Once Napoleon invaded, things French went briefly out of fashion, and when the populace was told to light candles to celebrate the Russian victory at Borodino, she is French enough to refuse and indulged enough to be forgiven. “A good French woman”, as the Tsar put it, and told the more easily shocked to leave her alone.
Still and all, by the time of the Napoleon’s Retreat, she was off to cooler climes in Sweden, guest of Bernadotte, Crown Prince of Sweden. (She is also noted as having spent a night with Jérôme Bonaparte.)
She backed that family to the end, however many other regimes came and went. And yet she is said to have also taken up with Wellington. (When someone was indiscreet enough to ask who got better marks, she is said to have said “Monsieur Le Duc etait de beaucoup le plus fort“.*)
With peace in Europe, she traveled widely and performed wherever possible, and in 1830 managed to talk Dumas pere into writing a play for her about Bonaparte. Given the poor treatment the emperor had given Dumas’ father, this is evidence of near superhuman browbeating.
In middle age she took up with strange impresario/playwright/journalist Jean Charles Harel, a man known for dazzling conversation, directorial skills, a talent for extracting money from the rich and a poor understanding of how to employ it, much less pay it back. He was also famous for his appalling personal hygiene (which given the period is saying something) and for Piaf, his pet pig, on whom he lavished unseemly affection and who was permitted to sleep on his bed. The pig eventually went the way of the butcher block, albeit behind Harel’s back, and though Harel wept, he was mollified by the sausages and bacon.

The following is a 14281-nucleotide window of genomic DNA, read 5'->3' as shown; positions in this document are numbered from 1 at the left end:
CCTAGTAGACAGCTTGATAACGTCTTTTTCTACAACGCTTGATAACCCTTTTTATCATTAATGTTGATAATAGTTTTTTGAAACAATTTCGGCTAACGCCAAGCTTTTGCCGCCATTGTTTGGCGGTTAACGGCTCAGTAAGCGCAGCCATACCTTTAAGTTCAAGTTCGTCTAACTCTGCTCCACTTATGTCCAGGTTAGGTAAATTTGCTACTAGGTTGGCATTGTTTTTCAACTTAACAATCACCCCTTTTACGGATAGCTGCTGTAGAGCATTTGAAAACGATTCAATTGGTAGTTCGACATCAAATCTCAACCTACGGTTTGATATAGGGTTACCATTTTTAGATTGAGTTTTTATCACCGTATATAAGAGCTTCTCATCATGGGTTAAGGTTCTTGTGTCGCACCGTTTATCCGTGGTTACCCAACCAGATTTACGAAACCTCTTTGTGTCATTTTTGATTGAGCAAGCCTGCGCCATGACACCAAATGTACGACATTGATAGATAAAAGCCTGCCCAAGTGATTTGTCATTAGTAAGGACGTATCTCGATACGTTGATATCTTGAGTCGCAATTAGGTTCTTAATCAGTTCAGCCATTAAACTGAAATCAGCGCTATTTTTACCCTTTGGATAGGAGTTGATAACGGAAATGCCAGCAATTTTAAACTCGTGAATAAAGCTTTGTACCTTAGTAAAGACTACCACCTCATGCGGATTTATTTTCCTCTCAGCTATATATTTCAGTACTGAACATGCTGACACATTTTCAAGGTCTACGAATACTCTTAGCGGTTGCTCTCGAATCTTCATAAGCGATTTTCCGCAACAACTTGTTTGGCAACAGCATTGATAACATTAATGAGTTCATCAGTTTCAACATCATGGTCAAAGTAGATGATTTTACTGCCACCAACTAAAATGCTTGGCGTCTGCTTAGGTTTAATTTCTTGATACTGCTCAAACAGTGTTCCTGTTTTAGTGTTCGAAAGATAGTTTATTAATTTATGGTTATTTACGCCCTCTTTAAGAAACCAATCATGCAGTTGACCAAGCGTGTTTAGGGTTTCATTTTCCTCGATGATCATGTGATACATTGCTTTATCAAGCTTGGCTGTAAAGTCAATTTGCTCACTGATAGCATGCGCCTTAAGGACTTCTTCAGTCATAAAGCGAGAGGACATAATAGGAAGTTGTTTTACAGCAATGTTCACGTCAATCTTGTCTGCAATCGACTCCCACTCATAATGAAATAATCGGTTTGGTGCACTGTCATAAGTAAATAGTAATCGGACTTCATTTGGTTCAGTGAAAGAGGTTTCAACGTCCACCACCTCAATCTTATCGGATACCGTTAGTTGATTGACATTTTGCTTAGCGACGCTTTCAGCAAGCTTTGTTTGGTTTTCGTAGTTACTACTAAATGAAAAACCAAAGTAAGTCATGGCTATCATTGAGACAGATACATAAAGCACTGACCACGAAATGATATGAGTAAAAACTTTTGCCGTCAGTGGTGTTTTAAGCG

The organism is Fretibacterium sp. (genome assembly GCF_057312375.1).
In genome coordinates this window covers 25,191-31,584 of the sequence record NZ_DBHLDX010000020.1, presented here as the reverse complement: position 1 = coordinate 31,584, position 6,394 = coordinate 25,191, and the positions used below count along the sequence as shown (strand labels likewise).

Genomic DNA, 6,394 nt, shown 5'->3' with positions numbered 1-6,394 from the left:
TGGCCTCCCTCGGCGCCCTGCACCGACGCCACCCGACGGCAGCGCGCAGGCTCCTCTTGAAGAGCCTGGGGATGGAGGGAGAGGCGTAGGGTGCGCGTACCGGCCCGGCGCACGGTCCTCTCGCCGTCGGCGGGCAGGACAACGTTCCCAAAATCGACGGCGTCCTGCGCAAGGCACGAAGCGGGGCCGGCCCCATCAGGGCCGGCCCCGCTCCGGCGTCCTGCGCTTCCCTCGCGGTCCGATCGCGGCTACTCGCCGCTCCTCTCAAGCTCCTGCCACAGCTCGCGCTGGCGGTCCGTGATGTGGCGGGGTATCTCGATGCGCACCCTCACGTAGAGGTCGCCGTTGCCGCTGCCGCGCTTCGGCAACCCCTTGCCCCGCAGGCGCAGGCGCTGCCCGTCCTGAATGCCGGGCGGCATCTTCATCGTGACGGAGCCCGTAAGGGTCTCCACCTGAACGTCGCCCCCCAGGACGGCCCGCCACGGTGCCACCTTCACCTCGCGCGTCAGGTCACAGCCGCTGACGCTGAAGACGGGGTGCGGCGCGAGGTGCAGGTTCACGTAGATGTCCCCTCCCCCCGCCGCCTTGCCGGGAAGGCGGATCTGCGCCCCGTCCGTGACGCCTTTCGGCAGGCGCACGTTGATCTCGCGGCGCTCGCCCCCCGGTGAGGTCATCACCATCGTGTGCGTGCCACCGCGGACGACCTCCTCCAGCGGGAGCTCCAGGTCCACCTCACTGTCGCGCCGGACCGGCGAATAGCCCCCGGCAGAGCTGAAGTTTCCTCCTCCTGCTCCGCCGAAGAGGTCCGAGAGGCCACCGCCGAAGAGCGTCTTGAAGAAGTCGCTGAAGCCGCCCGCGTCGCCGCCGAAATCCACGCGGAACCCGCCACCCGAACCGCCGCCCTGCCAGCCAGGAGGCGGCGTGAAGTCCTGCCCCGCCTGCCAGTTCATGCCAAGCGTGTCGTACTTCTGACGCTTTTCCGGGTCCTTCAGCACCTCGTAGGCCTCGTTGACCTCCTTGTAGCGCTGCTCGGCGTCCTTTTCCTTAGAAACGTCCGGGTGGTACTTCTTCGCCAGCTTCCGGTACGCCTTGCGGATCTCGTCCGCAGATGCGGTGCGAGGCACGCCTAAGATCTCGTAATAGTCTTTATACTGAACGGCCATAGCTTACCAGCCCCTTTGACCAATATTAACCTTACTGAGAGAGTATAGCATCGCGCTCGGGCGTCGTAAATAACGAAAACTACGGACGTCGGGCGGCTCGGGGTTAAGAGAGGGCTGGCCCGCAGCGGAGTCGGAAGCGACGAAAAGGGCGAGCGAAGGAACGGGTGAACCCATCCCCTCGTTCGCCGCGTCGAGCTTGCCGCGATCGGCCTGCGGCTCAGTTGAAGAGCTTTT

Whether his own profligacy on stage matters or backing Georges’ personal extravagances, he could not keep up with the dunning notices and went bankrupt in 1840. By now the piles of jewels were a memory. She went off to play the provinces, he drifted off into madness and in 1846, to his death.
By now age and bathos were catching up with her. Tastes were changing, and then as now, aging actresses can have a hard time finding good roles, or even roles at all. She had put on weight and the critics took note. (“C’est assez, cétacé.” “Yo, whale, enough already!”)
She managed to cadge a small pension from Napoleon III, but it was irregular in coming, and her letters on the subject make for unhappy reading. All things are relative, of course, and though her final years were lived in greatly reduced circumstances, she was not utterly destitute. She is buried in Pere Lachaise, along with Harel and down the way a bit from Mademoiselle Raucourt which is appropriate given the life she laid.
That bill at least was picked up by Napoleon III.
She wrote her memoirs in due course, which can be read here if you have French (they cut off abruptly just before she decamped to Russia).
* “The Duke was the stronger man.” The origin of this anecdote are suspiciously murky. If anyone has better luck than I have had in nailing it, I would love to hear from you.